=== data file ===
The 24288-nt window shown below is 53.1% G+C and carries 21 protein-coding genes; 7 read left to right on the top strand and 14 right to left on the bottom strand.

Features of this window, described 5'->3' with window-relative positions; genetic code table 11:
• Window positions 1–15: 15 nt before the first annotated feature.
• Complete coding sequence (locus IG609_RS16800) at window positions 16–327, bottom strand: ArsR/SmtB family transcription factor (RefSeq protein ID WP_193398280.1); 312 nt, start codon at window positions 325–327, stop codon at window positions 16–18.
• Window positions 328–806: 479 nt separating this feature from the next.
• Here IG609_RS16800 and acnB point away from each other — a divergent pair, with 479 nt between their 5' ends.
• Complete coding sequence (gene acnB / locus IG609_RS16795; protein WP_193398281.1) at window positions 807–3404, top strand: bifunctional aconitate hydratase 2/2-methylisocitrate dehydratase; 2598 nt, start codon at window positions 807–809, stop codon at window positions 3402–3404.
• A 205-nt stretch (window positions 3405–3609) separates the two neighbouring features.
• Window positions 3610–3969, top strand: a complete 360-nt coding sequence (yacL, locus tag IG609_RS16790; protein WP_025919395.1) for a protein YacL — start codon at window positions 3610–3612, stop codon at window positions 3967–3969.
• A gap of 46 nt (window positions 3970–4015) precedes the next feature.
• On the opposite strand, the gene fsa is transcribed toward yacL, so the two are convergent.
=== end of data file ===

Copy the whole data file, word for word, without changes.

The 24288-nt window shown below is 53.1% G+C and carries 21 protein-coding genes; 7 read left to right on the top strand and 14 right to left on the bottom strand.

Features of this window, described 5'->3' with window-relative positions; genetic code table 11:
• Window positions 1–15: 15 nt before the first annotated feature.
• Complete coding sequence (locus IG609_RS16800) at window positions 16–327, bottom strand: ArsR/SmtB family transcription factor (RefSeq protein ID WP_193398280.1); 312 nt, start codon at window positions 325–327, stop codon at window positions 16–18.
• Window positions 328–806: 479 nt separating this feature from the next.
• Here IG609_RS16800 and acnB point away from each other — a divergent pair, with 479 nt between their 5' ends.
• Complete coding sequence (gene acnB / locus IG609_RS16795; protein WP_193398281.1) at window positions 807–3404, top strand: bifunctional aconitate hydratase 2/2-methylisocitrate dehydratase; 2598 nt, start codon at window positions 807–809, stop codon at window positions 3402–3404.
• A 205-nt stretch (window positions 3405–3609) separates the two neighbouring features.
• Window positions 3610–3969, top strand: a complete 360-nt coding sequence (yacL, locus tag IG609_RS16790; protein WP_025919395.1) for a protein YacL — start codon at window positions 3610–3612, stop codon at window positions 3967–3969.
• A gap of 46 nt (window positions 3970–4015) precedes the next feature.
• On the opposite strand, the gene fsa is transcribed toward yacL, so the two are convergent.